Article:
Well, the parents who were freaked out were parents of younger children. High school CC got almost no attention at all.

But I disagree with you that Geometry is roughly the same. They moved most of geometry down into seventh and eighth grade math. It’s really noticeable when you buy geomtetry books.

]]>As we were looking to update our pacing based on the post-Common Core standards, I realized that the newer standards are still, like Common Core, asking for less in Algebra 2 than the 2007 standards did. Yes, the Algebra 2 teachers have been finagling things, going beyond what the standards were asking for.

I viewed Common Core as more of a directive on how we should be teaching, because the what ranged from roughly the same, as in Geometry, to “where in the world did conics go?” as you approach Pre-Cal.

Probably from federalism, because weren’t Common Core standards going to be tougher than those other standards they replaced?–the content did not get parent ire as much as kids grouping numbers in unfamiliar ways before adding or subtracting.

]]>Sorry, I missed this comment earlier. The people affected by the downstream implications were all in the meeting. That is, the upper math department includes all the teachers who teach the topics beyond algebra 2: trignometry, precalc, calculus, stats, etc.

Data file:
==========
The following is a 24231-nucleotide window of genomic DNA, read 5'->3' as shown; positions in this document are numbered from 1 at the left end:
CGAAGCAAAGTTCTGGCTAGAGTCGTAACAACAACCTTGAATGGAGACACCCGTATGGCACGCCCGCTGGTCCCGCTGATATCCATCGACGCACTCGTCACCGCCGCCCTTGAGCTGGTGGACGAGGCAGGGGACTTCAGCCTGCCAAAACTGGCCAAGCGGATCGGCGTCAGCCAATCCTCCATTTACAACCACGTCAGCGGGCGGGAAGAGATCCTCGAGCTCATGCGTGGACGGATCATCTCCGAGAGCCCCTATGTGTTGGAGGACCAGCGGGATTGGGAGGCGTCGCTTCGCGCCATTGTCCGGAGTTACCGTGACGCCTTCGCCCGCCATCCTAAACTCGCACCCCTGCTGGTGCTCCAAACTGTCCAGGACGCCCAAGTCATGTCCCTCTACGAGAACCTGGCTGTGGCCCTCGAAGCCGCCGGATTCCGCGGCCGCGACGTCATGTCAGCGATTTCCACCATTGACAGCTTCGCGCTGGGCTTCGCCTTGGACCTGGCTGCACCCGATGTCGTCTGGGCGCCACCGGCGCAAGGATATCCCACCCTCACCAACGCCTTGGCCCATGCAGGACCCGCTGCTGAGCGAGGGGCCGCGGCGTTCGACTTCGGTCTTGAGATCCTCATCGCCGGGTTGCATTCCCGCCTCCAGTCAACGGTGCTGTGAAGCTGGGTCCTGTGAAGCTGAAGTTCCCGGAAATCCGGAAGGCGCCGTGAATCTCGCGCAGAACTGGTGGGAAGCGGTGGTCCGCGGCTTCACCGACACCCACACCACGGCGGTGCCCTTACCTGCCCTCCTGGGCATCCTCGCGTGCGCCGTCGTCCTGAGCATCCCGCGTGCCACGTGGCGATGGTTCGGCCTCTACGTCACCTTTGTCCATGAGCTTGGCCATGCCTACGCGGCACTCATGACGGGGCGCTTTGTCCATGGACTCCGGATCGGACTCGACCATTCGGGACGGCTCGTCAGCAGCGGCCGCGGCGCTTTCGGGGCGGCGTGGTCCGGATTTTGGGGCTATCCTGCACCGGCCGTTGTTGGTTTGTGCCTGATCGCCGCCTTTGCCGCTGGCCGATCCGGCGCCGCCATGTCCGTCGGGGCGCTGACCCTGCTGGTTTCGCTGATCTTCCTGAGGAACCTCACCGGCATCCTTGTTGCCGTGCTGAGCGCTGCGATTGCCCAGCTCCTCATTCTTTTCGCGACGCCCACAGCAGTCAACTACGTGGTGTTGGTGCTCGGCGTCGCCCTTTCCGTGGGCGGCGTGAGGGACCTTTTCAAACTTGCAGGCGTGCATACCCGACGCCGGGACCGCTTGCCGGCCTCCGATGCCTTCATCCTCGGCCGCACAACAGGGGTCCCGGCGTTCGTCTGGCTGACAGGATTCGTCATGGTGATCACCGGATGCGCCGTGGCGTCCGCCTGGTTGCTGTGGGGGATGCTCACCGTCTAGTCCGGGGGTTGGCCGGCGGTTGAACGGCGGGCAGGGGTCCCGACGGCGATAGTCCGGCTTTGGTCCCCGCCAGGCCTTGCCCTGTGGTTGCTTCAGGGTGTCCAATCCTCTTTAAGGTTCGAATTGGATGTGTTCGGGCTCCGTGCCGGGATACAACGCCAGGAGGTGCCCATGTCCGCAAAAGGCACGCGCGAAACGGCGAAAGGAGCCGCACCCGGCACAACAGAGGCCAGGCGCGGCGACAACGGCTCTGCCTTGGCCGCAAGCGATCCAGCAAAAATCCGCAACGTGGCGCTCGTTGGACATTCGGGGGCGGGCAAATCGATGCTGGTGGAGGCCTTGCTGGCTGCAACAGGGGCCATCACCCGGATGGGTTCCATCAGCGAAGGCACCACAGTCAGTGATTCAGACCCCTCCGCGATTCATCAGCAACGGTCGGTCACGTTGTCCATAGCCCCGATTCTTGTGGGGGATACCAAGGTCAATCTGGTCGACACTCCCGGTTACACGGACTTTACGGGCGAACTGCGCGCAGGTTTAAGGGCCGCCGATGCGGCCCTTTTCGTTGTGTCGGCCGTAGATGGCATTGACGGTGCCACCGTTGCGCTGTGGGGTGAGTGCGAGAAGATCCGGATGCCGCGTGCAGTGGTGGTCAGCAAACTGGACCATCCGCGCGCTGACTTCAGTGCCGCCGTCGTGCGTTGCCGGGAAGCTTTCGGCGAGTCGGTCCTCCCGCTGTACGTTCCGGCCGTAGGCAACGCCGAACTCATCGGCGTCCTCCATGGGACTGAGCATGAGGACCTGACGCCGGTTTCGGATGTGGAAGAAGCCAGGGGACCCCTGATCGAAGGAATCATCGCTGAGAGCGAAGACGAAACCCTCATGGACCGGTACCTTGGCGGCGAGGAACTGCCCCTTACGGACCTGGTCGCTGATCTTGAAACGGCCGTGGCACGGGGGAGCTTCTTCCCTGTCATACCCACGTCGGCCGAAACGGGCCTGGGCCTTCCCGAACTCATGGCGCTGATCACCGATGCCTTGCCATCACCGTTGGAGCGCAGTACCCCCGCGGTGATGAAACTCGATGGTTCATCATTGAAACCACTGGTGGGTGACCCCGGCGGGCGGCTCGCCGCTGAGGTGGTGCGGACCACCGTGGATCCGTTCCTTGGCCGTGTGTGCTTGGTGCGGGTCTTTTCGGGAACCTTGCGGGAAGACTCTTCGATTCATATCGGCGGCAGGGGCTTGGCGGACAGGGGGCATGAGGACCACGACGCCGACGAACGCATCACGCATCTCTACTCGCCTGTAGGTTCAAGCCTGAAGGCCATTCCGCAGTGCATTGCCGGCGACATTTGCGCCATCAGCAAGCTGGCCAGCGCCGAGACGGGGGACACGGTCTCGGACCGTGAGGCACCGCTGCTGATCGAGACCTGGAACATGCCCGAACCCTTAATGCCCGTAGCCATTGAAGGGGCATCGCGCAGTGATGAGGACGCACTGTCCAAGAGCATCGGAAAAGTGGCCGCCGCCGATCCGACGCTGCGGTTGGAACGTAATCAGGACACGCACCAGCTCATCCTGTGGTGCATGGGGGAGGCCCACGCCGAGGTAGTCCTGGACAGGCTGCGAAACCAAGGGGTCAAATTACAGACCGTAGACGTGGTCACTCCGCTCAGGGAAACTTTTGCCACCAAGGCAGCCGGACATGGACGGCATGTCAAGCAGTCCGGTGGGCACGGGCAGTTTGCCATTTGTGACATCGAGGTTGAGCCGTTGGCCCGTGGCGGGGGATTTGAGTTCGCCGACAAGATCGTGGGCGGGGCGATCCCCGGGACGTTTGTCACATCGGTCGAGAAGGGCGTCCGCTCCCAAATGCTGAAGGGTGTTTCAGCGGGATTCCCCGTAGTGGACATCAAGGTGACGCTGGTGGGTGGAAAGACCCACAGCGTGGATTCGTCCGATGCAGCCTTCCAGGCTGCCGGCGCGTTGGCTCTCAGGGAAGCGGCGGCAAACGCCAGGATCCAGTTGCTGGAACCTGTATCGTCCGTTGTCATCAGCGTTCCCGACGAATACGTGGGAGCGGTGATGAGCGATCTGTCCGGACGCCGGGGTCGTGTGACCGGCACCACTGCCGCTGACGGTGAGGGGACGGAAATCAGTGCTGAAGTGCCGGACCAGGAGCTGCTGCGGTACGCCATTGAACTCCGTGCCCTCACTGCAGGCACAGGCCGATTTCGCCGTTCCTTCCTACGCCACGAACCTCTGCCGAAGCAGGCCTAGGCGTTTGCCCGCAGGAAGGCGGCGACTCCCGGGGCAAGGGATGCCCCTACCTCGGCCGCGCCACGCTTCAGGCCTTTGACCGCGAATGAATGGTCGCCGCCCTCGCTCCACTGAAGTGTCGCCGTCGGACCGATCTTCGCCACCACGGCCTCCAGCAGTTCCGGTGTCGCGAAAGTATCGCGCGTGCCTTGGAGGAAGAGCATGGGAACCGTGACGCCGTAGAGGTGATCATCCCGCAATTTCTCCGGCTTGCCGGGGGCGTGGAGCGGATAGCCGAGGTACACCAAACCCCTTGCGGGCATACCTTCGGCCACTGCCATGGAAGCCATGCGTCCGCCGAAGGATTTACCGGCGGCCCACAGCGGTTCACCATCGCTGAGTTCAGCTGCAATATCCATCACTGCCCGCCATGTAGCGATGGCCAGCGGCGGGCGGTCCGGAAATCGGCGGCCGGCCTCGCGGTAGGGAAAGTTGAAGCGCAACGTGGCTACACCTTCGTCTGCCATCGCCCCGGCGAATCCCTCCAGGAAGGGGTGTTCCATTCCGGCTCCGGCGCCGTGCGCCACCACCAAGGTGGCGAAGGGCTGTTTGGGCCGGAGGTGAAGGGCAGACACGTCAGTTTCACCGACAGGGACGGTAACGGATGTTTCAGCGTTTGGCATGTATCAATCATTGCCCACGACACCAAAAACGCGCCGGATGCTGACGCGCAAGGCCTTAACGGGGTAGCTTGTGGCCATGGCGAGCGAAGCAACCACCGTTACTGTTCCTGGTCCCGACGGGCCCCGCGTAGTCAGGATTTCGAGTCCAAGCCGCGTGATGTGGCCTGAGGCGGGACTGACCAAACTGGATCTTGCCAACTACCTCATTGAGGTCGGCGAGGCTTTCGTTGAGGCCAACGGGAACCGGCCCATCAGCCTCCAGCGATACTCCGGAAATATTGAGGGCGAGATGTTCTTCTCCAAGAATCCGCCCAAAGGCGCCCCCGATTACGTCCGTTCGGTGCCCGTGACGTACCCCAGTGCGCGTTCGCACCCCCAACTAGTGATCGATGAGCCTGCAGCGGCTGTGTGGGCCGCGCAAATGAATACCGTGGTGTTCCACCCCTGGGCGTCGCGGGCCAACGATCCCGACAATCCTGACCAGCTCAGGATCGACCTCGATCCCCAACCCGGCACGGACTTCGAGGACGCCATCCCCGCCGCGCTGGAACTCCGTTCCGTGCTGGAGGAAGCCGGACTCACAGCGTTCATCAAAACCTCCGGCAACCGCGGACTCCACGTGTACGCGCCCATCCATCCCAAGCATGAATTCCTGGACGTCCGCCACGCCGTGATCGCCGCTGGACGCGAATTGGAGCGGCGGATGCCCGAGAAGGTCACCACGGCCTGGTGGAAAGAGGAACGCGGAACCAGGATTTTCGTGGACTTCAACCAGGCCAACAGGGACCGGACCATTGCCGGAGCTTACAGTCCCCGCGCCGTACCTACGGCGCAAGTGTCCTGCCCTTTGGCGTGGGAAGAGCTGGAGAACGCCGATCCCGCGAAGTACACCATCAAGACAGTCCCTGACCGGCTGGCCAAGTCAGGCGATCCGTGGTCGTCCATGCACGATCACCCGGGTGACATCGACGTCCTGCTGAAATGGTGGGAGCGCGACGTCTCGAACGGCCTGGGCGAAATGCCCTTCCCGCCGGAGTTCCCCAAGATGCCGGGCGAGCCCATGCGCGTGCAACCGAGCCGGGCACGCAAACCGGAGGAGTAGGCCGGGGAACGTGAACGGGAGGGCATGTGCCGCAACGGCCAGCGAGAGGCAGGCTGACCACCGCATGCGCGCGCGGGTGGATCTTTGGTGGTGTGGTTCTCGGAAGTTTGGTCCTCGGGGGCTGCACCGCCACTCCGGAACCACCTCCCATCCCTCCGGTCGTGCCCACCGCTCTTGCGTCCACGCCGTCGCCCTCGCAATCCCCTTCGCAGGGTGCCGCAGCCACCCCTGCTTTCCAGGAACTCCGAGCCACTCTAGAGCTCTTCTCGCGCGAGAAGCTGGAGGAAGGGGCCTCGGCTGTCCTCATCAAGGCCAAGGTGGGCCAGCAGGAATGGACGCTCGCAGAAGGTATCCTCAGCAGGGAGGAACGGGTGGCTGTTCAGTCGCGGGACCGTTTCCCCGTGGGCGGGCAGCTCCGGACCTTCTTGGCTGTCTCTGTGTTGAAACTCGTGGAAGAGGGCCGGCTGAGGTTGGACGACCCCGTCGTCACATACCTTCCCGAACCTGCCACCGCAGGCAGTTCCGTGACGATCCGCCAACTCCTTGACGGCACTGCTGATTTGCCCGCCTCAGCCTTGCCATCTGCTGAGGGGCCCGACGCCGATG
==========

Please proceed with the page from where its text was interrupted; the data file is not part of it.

]]>What so many reform-niks don’t get is how much control teachers get over our situation. There are ways to temporarily make our lives unpleasant if we don’t play ball, but few sustainable ways to really force the matter.

As you said: this is a huge limitation of the standards reform movement.

It’s not clear to me that, in the long-run, something like Common Core won’t have ANY impact on what teachers teach. I think it will, actually, because many teachers keep an eye on their textbooks while teaching, and many of the exams require different sorts of coverage.

That said, the history of these sorts of reforms suggests that teachers will twist and finagle the new standards until they resemble something very familiar. Nobody should be surprised that the standards of mathematical practice have made very little difference in what goes on in curriculum or teaching. Nobody should be surprised that departments like your’s make decisions without a keen eye on the standards.

The two ingredients for a national reform movement: (1) an imagined crisis; (2) ignorance of the past. Without these in place, it’s hard to muster much excitement for the whole project.

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